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In the Newsroom

February 19, 2009
Betting on cockfights for fast money in Haitian slum

While reporting in Haiti, Worldfocus correspondent Benno Schmidt stumbled upon a weekly cockfight on the edge of a slum.

On the outskirts of Port-au-Prince’s infamous slum — Cité Soleil — we stumbled into this explosion of noise, excitement, money and above all else, anticipation.

We couldn’t understand why the Haitian men, just a few feet from the Caribbean in the outer extremes of the slum, weren’t letting the roosters off their leashes to fight.

This was one of the several cockfights held every Sunday in various parts of Port-au-Prince. The whole point is for two prized roosters to fight it out unrestrained, with betting and bragging rights going to the winners.

In a country where many live on less than a dollar a day, gambling is a way to make a lot of money fast. The men were clearly getting their prized fighters ready: Washing them down, winding them up and pointing them in the direction of their anticipated foe.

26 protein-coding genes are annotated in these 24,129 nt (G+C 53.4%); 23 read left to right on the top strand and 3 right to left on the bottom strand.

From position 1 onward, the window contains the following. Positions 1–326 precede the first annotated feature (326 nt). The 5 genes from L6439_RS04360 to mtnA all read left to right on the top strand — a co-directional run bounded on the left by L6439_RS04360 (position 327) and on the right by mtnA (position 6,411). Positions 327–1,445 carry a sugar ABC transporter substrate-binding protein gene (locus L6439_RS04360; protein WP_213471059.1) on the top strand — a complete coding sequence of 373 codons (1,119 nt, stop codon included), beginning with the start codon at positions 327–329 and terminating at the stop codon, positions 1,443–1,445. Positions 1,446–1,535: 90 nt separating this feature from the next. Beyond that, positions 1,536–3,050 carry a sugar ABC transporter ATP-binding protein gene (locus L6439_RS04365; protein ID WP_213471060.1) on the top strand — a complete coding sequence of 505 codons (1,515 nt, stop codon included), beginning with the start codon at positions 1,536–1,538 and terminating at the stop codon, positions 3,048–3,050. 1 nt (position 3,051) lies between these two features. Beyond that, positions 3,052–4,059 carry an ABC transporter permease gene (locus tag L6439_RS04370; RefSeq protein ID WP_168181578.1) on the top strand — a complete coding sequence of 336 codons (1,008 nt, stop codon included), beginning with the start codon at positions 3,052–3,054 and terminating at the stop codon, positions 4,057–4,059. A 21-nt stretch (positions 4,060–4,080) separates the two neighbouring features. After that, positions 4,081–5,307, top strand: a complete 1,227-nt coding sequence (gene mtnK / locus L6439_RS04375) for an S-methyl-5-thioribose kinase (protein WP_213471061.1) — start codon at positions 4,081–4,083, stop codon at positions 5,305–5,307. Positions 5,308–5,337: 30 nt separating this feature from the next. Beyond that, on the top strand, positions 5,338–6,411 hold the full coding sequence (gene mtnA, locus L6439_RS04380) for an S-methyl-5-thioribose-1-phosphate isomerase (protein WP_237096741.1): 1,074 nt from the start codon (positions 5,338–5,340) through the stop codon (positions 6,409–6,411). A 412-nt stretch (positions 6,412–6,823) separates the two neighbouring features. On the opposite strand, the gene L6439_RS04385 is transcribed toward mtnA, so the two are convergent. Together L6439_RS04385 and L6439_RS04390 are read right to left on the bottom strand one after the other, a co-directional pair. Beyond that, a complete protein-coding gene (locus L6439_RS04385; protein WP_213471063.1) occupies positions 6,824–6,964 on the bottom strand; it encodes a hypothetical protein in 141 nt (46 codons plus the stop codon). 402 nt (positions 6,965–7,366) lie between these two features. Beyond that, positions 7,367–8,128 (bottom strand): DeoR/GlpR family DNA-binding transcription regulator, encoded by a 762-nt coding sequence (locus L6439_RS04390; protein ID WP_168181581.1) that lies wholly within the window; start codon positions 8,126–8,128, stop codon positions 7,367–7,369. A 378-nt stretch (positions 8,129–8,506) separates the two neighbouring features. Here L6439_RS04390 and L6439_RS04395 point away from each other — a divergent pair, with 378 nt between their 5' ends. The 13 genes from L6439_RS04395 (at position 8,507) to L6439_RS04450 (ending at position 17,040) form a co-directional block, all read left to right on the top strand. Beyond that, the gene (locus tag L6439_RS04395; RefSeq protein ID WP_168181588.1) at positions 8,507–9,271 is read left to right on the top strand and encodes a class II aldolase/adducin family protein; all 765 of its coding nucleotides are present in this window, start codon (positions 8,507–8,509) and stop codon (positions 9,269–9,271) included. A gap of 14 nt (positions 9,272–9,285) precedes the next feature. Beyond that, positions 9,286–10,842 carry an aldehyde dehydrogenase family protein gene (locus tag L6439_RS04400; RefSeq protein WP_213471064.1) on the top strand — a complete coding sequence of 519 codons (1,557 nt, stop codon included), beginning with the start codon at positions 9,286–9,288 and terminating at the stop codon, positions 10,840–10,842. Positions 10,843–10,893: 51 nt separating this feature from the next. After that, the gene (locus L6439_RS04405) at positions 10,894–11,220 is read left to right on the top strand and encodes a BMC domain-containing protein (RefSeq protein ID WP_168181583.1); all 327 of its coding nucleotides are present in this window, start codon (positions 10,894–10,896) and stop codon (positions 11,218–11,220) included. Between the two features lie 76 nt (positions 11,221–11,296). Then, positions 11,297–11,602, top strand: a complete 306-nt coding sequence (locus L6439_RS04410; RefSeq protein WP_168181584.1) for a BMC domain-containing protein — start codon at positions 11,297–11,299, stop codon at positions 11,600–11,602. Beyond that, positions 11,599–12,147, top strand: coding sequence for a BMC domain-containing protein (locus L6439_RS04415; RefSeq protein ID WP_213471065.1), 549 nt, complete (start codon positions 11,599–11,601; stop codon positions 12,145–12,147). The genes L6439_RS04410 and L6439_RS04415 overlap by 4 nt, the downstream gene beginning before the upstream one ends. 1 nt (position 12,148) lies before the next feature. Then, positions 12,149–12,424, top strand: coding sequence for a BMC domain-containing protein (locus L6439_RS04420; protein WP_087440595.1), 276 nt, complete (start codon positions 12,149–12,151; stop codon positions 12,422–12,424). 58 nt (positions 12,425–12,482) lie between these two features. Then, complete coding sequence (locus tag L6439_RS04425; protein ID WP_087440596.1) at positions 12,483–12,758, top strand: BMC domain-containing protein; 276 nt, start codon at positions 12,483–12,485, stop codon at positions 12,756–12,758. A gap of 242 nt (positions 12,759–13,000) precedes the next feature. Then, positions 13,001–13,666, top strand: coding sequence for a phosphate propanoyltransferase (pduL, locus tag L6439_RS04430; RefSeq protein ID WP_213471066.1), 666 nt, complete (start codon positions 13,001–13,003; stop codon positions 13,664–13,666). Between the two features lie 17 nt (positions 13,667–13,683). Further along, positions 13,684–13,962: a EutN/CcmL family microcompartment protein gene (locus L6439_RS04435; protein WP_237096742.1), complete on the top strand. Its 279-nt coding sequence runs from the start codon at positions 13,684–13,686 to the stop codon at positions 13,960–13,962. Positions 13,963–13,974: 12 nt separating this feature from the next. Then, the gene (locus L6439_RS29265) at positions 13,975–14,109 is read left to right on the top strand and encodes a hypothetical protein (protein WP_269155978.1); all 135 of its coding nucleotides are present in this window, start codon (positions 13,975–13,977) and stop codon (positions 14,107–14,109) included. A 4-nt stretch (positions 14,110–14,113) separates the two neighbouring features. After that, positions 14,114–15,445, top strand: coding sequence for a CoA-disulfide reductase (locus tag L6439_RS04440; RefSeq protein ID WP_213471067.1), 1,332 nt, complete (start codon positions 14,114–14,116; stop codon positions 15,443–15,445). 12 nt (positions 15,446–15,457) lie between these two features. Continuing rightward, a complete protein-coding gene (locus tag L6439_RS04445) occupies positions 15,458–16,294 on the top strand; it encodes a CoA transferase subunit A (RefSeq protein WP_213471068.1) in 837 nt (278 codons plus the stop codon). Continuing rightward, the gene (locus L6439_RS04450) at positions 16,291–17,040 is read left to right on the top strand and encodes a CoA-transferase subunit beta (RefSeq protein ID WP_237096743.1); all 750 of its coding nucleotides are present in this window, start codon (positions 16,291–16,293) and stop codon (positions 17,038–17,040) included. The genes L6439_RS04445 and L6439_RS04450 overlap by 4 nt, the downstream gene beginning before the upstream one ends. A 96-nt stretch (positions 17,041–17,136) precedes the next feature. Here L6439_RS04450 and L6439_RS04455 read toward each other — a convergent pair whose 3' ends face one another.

But then our Haitian fixer/guide told us they were waiting for us — the Worldfocus crew — to make a bet. They weren’t going to bet their own money and thought the camera crew might be interested in placing a wager. So, the extraordinary images in the above video were as close as we came to seeing an actual cockfight here in Haiti.

No money to wager meant that these roosters got a pass — at least that Sunday. They didn’t have to battle it out because no one was putting any money on the table — at least not for the fights.

– Benno Schmidt

For more Worldfocus coverage of Haiti, visit our extended coverage page: Haiti’s Poor.

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1 comment


Michael Vick had to leave football for dog fighting. What happens to you in Haiti? I guess the worse has already happened. Seriouly, how do we explain to folks that they should not cut the forest the island and cause pain to sentient beings (like chickens), when even the advanced societies so not understand that we are going to have to learn to live in such a way as to cause the least amount of suffering to other living beings (trees and chicken, included). It is a hard leap forward, but we are learning.

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